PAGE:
SAG HARDLINERS IN PYRRHIC VICTORYThe possibility of another strike shutting down the entertainment industry in Hollywood appeared more remote Tuesday following a 30-hour battle among factions within the Screen Actors Guild over whether to retain the union's hard-line chief negotiator and executive director Doug Allen. While a vote was effectively filibustered by members of the Membership First faction at a meeting of the union's board of directors, East Coast members and the Unite for Strength moderates in the West Coast presented a show of strength that effectively left Allen powerless. Some analysts predicted that Allen would resign in the aftermath of the battle. "I can't imagine him weathering this political storm to wield any significant influence in the future," David Smith, a labor economist at Pepperdine University, told today's (Wednesday) Los Angeles Times. "Even though they weren't able to remove him, they essentially took away a chunk of his power." However, union President Alan Rosenberg voiced anger over the effort to oust Allen, insisting that Allen had "done a phenomenal job." However, Rosenberg himself may now face an uncertain future as head of the union as a result of what some industry observers are suggesting has been a misguided effort to secure concessions from the industry for new media work that are likely to result in less income than what actors would already have earned had they agreed to a similar contract already signed by the American Federation of Television and Radio Artists and other industry unions. Stephen Diamond, a labor law professor at Santa Clara University, who had once been considered for Allen's post, told Backstage magazine: "The only way to manage an exit strategy here is to change the team and bring in a delegation of anti-strike A-listers to sit at the table."
FILMING PLUMMETS TO RECORD LOW IN L.A.
Film L.A., the group that co-ordinates issuing permits to studios for location shooting in Los Angeles, said Tuesday that filming in the city in 2008 dropped to its lowest level ever recorded. (Its record books date back only to 1993.) For the year, location filming fell 14 percent -- but it was down 46 percent in the fourth quarter. Film L.A. blamed the downturn on the lasting effects of the strike by the Writers Guild of America, the threat of a second strike by the Screen Actors Guild, and accelerated shooting in other cities and countries (so-called runaway production). "California is not competitive in the marketplace," Film L.A. President Paul Audley said in a statement. "We must create an environment that brings back high-dollar film productions, the thousands of jobs they generate and the revenues they pump into our local economy."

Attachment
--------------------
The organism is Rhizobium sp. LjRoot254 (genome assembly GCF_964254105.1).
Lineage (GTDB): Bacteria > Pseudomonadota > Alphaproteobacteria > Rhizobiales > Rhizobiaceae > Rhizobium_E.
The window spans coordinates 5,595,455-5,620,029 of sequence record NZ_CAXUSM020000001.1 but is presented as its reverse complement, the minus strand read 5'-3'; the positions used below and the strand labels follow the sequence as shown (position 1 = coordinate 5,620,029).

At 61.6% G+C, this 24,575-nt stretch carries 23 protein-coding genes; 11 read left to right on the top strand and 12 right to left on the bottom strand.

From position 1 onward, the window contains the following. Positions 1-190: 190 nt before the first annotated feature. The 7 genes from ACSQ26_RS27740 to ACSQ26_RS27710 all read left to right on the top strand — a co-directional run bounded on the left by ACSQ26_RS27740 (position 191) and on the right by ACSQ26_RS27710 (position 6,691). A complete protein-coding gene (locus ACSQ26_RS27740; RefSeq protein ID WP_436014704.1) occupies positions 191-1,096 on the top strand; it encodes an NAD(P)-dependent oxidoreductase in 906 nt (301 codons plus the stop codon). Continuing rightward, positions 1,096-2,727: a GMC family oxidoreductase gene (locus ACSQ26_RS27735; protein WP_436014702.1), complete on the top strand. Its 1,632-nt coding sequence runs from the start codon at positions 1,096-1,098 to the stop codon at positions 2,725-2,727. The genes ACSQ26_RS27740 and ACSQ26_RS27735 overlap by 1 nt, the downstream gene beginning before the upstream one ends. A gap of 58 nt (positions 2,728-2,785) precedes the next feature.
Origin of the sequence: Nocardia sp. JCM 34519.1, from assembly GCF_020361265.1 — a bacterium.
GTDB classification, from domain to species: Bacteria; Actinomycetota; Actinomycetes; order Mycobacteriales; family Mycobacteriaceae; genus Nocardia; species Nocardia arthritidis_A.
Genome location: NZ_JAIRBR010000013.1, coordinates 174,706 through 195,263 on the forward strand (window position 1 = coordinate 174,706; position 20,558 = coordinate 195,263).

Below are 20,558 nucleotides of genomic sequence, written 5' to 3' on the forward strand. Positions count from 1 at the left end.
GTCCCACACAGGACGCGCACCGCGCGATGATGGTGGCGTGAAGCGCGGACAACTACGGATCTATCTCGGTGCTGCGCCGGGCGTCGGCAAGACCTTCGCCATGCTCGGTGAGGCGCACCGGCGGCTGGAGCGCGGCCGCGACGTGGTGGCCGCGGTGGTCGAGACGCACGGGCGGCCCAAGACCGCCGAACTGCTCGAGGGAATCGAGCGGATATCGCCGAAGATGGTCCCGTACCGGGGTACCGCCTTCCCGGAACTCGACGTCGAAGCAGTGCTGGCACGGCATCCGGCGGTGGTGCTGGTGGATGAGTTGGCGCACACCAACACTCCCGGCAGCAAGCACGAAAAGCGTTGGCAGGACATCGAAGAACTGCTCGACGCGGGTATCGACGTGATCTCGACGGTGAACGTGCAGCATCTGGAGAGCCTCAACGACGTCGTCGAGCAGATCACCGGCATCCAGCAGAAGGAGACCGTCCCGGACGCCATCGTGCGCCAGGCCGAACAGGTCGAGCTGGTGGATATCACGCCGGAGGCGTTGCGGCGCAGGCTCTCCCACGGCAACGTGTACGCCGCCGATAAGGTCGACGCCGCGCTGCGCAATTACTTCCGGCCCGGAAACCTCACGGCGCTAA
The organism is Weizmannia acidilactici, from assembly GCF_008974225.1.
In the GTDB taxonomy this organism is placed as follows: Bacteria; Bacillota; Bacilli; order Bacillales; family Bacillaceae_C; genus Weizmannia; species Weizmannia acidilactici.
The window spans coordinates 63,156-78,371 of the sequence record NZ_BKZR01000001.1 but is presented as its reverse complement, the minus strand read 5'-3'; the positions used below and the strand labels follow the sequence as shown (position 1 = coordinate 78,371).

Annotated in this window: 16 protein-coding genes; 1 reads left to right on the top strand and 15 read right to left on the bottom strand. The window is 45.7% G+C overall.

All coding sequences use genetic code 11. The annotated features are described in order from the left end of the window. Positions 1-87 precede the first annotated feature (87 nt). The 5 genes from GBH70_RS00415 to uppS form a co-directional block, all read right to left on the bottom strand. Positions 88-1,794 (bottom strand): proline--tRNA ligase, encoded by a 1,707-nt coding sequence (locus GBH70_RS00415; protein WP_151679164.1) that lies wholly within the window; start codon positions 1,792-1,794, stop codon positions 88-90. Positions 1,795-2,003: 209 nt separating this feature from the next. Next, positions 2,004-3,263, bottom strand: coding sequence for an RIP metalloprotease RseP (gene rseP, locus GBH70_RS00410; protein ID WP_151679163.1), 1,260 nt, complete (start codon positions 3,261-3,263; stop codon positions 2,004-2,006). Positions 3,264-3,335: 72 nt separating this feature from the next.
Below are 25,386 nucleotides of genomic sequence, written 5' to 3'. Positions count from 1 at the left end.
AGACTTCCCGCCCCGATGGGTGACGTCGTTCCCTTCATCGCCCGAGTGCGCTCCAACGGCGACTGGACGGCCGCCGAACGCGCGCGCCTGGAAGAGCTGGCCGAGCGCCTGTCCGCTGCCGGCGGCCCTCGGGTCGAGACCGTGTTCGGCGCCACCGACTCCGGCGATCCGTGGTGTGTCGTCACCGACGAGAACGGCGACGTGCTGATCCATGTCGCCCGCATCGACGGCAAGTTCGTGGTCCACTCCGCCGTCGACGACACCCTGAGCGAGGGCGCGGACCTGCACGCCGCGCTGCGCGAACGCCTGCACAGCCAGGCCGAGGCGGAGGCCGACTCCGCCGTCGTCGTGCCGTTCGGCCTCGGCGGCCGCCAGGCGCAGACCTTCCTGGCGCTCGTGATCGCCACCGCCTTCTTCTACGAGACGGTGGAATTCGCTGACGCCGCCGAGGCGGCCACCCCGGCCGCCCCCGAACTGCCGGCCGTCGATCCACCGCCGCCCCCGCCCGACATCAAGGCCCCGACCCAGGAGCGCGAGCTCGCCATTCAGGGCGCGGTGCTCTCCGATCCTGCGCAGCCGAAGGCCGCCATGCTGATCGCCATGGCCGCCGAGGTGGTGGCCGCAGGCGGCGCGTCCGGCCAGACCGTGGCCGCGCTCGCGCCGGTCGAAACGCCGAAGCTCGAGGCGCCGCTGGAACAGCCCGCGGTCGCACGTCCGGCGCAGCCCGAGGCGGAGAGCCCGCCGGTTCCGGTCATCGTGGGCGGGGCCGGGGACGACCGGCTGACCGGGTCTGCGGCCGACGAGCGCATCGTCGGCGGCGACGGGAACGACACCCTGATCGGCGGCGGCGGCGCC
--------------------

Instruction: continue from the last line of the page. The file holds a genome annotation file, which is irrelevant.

BLOCKBUSTER IN DEAL WITH ONLINE SERVICE CINEMANOW
Blockbuster said Tuesday that it is teaming up with the online movie downloading service CinemaNow to offer more than 10,000 movies and TV shows for rent and sale. Users of the service, called Blockbuster Powered by CinemaNow, will be able to watch the videos over a variety of devices, including mobile phones and other wireless devices, including Apple's ubiquitous iPhone and iPod Touch, and TV sets, game devices, and Blu-ray disc players connected to the Internet. "Our goal is to offer consumers the most digital content, the most accessibility, via the most devices, both in and out of home," Blockbuster chief Jim Keyes said in a statement. The move comes on the heels of similar moves by Blockbuster's online rival Netflix, which already provides free streaming to its regular monthly subscribers. Blockbuster did not indicate how much its own service, which is expected to debut in the second half of the year, will cost.
POLANSKI SAYS HE'S SEEKING JUSTICE, NOT A RETURN TO U.S.
Roman Polanski says he is seeking to have the 1977 rape charges against him dismissed not because he wants to return to the United States but because he wants to "leave a legacy of justice," his attorney said in a court filing on Tuesday. Attorney Chad Hummel said that Polanski has no plans ever to return to this country but wants an independent judge to consider the revelations of judicial and prosecutorial misconduct that were exposed in a documentary, Roman Polanski: Wanted and Desired, last year. A hearing on the motion is scheduled on January 21, but prosecutors insist that the director must attend in person, thereby risking arrest.